The New York Times Co. said it modestly slowed its advertising declines in the fourth quarter as online subscription business continued to grow, contributing to better profits than Wall Street had expected.
But 2012 as whole yielded one particularly interesting result, according to the numbers The Times Co. released Thursday: Across the full year, the company recorded more circulation revenue than ad revenue for the first time, drawing in $953 million in subscription fees and $898.1 million in ad dollars. It's a milestone that upends the traditional 80-20 ratio between ads and circulation that publishers once considered a healthy mix and that is no longer tenable given the industrywide decline in newsprint advertising.
Net income tripled in the fourth quarter to $177.2 million, or $1.14 a share, compared with $58.9 million, or 39 cents, a year earlier, the company said today in a statement. The fourth quarter included an extra week in 2012, boosting gains. Excluding some items, earnings were 32 cents, beating the average analyst estimate of 31 cents, according to data compiled by Bloomberg.
The Times Co., led by Chairman Arthur Sulzberger, still faces a difficult advertising market as national marketing spending continues to subside industry-wide. Unlike regional newspapers, the New York Times relies on national advertising from major marketers such as movie studios, car companies and luxury goods for most of its money. National advertising dropped 10% across all newspapers in the first nine months of last year, according to the Newspaper Association of America. The Times Co. also owns the Boston Globe and the International Herald Tribune.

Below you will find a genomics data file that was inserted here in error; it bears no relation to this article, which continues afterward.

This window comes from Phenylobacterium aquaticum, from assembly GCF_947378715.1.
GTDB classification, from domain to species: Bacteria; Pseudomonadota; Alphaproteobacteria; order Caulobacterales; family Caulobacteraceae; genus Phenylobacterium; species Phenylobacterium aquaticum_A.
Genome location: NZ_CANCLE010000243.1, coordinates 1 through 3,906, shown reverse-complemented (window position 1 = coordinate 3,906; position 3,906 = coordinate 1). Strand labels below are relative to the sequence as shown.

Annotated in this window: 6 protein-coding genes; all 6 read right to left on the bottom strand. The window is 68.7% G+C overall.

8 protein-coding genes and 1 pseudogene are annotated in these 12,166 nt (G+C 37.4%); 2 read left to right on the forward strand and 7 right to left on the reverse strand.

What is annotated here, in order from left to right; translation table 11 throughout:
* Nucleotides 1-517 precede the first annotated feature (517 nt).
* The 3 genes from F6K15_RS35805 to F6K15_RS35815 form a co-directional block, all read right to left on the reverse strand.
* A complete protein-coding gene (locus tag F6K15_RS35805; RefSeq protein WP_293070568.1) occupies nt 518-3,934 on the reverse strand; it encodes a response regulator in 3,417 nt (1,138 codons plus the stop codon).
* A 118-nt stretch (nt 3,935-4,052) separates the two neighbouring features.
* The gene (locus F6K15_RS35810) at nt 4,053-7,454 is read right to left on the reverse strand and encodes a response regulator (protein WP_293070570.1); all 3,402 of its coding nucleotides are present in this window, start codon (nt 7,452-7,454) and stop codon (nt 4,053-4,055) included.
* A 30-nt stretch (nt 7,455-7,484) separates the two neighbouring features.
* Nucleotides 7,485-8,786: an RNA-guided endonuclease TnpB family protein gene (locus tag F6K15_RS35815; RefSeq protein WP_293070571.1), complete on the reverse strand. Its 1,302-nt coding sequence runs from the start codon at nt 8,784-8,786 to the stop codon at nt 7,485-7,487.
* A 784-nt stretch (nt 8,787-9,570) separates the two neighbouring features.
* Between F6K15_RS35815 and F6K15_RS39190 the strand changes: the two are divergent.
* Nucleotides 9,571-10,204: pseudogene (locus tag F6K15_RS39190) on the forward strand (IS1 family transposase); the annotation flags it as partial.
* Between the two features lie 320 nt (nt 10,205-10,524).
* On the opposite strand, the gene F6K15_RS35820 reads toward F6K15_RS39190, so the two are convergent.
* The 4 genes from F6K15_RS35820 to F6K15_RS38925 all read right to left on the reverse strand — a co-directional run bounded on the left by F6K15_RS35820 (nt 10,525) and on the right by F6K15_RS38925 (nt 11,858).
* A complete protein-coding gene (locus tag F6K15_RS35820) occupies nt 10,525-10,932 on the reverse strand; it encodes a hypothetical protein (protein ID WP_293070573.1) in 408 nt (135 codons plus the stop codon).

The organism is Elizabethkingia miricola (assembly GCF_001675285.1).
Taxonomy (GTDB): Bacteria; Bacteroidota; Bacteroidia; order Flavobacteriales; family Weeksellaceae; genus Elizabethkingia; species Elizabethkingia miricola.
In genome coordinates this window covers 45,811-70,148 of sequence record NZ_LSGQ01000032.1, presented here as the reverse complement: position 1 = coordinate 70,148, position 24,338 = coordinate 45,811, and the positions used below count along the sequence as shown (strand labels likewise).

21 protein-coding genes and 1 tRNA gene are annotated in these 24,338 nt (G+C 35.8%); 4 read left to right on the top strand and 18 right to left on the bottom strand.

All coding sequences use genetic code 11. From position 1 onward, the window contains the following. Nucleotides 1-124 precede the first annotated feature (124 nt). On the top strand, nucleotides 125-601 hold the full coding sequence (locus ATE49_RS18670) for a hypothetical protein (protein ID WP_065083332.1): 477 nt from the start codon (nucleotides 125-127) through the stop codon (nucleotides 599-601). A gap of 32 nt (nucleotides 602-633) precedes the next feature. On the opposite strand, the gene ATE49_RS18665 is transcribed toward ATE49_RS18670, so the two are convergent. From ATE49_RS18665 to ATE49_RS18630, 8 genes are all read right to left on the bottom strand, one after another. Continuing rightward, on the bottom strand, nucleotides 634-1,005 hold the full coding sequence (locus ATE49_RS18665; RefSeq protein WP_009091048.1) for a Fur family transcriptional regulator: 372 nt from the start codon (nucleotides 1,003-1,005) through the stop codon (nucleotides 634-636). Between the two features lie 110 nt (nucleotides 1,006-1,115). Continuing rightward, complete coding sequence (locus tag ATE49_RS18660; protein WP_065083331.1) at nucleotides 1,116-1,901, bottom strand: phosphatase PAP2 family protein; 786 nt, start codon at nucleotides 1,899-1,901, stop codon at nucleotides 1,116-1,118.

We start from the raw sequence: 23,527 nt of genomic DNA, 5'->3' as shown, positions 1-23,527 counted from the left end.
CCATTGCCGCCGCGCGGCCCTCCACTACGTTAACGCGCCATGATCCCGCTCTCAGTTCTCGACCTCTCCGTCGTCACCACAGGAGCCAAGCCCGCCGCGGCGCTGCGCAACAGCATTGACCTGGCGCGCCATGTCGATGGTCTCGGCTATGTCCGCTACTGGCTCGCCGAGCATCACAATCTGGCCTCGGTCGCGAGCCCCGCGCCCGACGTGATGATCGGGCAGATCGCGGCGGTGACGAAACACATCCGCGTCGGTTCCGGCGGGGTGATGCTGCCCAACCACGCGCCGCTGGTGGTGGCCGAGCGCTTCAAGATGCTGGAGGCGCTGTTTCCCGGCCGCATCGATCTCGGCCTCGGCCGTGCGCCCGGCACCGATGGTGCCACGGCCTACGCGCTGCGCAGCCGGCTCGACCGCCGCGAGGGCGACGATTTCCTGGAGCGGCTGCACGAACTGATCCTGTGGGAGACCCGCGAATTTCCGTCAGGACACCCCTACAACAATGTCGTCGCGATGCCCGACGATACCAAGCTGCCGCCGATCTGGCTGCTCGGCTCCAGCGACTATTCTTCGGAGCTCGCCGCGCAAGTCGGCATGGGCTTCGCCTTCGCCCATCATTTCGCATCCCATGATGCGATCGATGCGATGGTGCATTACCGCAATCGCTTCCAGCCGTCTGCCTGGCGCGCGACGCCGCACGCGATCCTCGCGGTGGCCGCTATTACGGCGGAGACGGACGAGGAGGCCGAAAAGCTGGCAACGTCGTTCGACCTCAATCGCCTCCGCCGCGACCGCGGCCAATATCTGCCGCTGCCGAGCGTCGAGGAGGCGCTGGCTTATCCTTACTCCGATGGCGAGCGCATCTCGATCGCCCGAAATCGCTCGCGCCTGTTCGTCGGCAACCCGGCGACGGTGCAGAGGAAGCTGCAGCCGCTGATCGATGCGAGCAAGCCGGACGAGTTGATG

Fourth-quarter advertising slid to $265 million, down 8.3% from a year earlier, excluding the effect of an extra week in the fourth quarter of 2012. That slide compared with an 8.9% decline in the third quarter.
Circulation revenue rose 8.6% to $241 million in the fourth quarter as subscribers to digital editions of the New York Times and International Herald Tribune increased 13.1% from September to 640,000. The Times made plain its interest in further expanding that revenue when it recently surveyed subscribers on potential new digital products such as NYT Junior, DealBook Pro and even an ad-free version.
Total revenue climbed 5.2% to $575.8 million. Analysts had predicted $570.4 million.
The New York Times eliminated 30 newsroom jobs last month, out of a total of 1,150, because of the slowdown in advertising.
~ Bloomberg News and Ad Age staff ~